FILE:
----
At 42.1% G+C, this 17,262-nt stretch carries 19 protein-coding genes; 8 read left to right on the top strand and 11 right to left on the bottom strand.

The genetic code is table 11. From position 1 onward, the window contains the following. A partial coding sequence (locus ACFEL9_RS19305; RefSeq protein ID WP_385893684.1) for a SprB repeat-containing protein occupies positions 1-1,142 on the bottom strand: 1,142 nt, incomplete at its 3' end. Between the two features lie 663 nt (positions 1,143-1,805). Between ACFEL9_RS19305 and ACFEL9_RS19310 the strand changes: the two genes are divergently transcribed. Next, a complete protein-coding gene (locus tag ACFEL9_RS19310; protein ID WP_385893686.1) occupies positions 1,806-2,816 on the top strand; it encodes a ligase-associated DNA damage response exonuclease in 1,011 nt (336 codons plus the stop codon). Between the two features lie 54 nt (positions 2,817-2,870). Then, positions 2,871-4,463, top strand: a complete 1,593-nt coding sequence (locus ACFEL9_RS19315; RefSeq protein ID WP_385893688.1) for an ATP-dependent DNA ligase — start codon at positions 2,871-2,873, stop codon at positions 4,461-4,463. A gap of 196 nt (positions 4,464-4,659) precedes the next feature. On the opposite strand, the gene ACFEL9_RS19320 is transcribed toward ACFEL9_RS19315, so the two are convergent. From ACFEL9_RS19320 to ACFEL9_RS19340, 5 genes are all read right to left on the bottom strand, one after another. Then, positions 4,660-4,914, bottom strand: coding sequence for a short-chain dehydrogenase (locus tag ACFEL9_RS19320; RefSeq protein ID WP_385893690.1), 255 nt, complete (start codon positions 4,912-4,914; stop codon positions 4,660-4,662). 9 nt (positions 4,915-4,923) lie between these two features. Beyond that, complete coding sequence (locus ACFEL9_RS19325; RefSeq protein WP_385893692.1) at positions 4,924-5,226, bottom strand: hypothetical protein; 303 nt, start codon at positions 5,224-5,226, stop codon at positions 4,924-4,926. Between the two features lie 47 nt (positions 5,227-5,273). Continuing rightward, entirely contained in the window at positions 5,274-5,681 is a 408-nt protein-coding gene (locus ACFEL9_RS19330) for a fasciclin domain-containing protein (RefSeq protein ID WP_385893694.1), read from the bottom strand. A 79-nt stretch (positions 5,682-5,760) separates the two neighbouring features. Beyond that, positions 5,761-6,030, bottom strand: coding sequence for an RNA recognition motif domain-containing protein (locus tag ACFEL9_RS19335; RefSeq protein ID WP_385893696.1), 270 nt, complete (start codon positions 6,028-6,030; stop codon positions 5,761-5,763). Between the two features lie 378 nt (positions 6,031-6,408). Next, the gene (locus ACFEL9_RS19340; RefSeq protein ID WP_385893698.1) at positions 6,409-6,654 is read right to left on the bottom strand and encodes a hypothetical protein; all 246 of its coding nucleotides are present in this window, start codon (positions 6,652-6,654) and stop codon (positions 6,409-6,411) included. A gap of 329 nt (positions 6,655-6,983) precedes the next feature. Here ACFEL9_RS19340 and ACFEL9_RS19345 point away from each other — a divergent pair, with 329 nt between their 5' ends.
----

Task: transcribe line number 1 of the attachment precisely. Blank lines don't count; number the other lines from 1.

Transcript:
At 42.1% G+C, this 17,262-nt stretch carries 19 protein-coding genes; 8 read left to right on the top strand and 11 right to left on the bottom strand.